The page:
In related news, we received this insider email from the Roundhouse on another aspect of the Spaceport. Sounds like an issue that may need to be revisited:

A couple of years ago Governor Richardson came with legislation to create immunity from lawsuits resulting from Spaceport operations. Richardson, Spaceport director Rick Homans, and others all insisted that Virgin Galactic--the major tenant of the Spaceport--needed immunity. Naturally the trial lawyers were opposed to creating this kind of immunity. Richardson was pushing hard, but House Majority Leader Ken Martinez, Senate Majority Leader Sanchez and other trial lawyers in the Legislature opposed the immunity. So legislation was passed which appears to create immunity for the Spaceport, but in reality does no such thing. Richardson signed the bill with flourish, captured the headlines and appeased Virgin. But lawyers in the know realize the immunity is paper thin and would not withstand a court challenge if or when tested....


GOP US Senate candidate Heather Wilson and husband Jay Hone took time out to mark their 20th wedding anniversary with a dinner at Vernon's restaurant in Los Ranchos. She said on her Facebook page:

(Our) 20th Anniversary and a nice dinner at Vernon's in the north valley...and he's still the most interesting, funniest guy in the room.

Wilson is running for the nomination against Lt. Governor John Sanchez. Attorney Hone works with the Martinez administration as head of the Risk Management Division in the General Services Department.


A reader writes of one of the redistricting plans for the ABQ congressional seat being considered at the special legislative session:

The concept that makes a congressional district out of Bernalillo County and the northern part of Valencia County is so intelligent my bookie gives it only a 50/50 chance of passing!


The official city election day is Oct. 4, but early voting locations are expected to attract many voters. They open today and a list is here. If you are registered to vote, you can cast your ballot at any one of them.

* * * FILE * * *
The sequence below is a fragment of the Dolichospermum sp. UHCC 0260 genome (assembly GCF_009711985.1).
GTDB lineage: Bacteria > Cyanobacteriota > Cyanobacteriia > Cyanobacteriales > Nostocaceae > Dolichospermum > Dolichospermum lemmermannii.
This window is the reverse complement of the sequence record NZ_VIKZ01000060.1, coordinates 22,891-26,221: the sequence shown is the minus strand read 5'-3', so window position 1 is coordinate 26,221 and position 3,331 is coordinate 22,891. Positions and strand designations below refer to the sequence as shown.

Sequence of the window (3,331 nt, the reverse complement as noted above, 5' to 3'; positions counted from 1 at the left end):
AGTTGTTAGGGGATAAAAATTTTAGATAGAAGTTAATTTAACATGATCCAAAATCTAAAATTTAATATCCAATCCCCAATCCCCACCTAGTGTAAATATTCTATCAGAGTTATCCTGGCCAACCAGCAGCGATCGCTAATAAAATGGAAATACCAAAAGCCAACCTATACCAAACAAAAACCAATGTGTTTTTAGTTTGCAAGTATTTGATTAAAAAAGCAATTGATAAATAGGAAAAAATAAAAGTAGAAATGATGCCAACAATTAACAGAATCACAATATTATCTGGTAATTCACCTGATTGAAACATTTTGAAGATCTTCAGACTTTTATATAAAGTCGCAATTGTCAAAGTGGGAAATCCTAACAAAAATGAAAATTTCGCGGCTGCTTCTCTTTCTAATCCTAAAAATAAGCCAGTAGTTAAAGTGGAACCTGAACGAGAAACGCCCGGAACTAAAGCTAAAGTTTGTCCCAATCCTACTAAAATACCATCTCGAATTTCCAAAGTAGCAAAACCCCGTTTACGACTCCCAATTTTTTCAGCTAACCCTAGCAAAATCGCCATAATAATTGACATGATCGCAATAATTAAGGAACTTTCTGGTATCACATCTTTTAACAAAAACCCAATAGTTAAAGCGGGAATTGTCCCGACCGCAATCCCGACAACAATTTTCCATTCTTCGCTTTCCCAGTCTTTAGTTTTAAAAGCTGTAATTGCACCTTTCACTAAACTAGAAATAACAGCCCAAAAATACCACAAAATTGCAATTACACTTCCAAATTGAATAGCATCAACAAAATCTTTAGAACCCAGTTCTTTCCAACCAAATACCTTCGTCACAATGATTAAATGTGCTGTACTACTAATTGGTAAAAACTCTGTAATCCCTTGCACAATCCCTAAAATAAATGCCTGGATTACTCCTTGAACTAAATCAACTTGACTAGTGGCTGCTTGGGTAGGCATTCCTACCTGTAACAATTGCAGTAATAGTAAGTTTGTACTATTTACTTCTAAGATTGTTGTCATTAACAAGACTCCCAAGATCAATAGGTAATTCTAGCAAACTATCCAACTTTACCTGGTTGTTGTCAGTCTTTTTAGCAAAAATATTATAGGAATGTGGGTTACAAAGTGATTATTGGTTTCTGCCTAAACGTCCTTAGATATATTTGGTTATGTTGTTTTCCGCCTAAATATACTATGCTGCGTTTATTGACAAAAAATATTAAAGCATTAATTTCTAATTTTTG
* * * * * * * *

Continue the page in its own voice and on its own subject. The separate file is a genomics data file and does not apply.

Howard Bryan was a great New Mexican, transplanting himself to the state from Ohio in 1948 and going on to build a legendary sixty year career as a newspaperman, prominent author and historian. He was enraptured by the history of the state and his articles and regular column in the ABQ Tribune--Off The Beaten Path--were treasured by anyone with even a passing interest in the mystique of New Mexico. Bryan died Sunday.

He was especially kind to reporters who expressed an interest in learning more. I recall sitting next to him in the early 80's as a bus full of journalists headed up to Sandia Peak for a promotional event. As we made our way toward the peak on the curling highway and as the city skyline far below gradually revealed itself, Howard revealed his life story, his favorite NM history tales and more. It was one of those moments when a young man realizes how little he knows and how much life there is to be lived....

Howard Bryan was 91.

And news comes to us of another passing of a well-known New Mexico writer:

Joe Sando, a member of the Jemez Pueblo who became the first Pueblo member to chronicle Pueblo life as a historian and writer, has died. The 88-year-old died of natural causes in Albuquerque. Born in 1923, Sando grew up on the Jemez Pueblo. He later served as the director of the Institute of Pueblo Study and Research at the Indian Pueblo Cultural Center in Albuquerque. Among his books are "Pueblo Nations: Eight Centuries of Pueblo Indian History" and "Nee Hemish: A History of Jemez Pueblo."